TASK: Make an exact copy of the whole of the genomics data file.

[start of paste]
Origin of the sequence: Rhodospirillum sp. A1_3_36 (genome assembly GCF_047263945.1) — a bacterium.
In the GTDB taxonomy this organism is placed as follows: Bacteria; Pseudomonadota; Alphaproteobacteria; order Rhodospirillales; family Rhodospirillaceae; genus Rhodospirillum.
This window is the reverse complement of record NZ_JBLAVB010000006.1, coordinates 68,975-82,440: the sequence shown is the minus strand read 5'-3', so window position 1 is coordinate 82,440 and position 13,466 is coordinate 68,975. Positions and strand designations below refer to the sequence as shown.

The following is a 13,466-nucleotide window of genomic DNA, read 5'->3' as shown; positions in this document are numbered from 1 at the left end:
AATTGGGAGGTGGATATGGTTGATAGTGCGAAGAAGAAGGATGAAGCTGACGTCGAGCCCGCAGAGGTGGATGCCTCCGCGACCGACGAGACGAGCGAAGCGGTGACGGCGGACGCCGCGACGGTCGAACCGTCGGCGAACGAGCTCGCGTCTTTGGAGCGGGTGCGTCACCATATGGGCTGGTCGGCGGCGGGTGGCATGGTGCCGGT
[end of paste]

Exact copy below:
Origin of the sequence: Rhodospirillum sp. A1_3_36 (genome assembly GCF_047263945.1) — a bacterium.
In the GTDB taxonomy this organism is placed as follows: Bacteria; Pseudomonadota; Alphaproteobacteria; order Rhodospirillales; family Rhodospirillaceae; genus Rhodospirillum.
This window is the reverse complement of record NZ_JBLAVB010000006.1, coordinates 68,975-82,440: the sequence shown is the minus strand read 5'-3', so window position 1 is coordinate 82,440 and position 13,466 is coordinate 68,975. Positions and strand designations below refer to the sequence as shown.

The following is a 13,466-nucleotide window of genomic DNA, read 5'->3' as shown; positions in this document are numbered from 1 at the left end:
AATTGGGAGGTGGATATGGTTGATAGTGCGAAGAAGAAGGATGAAGCTGACGTCGAGCCCGCAGAGGTGGATGCCTCCGCGACCGACGAGACGAGCGAAGCGGTGACGGCGGACGCCGCGACGGTCGAACCGTCGGCGAACGAGCTCGCGTCTTTGGAGCGGGTGCGTCACCATATGGGCTGGTCGGCGGCGGGTGGCATGGTGCCGGT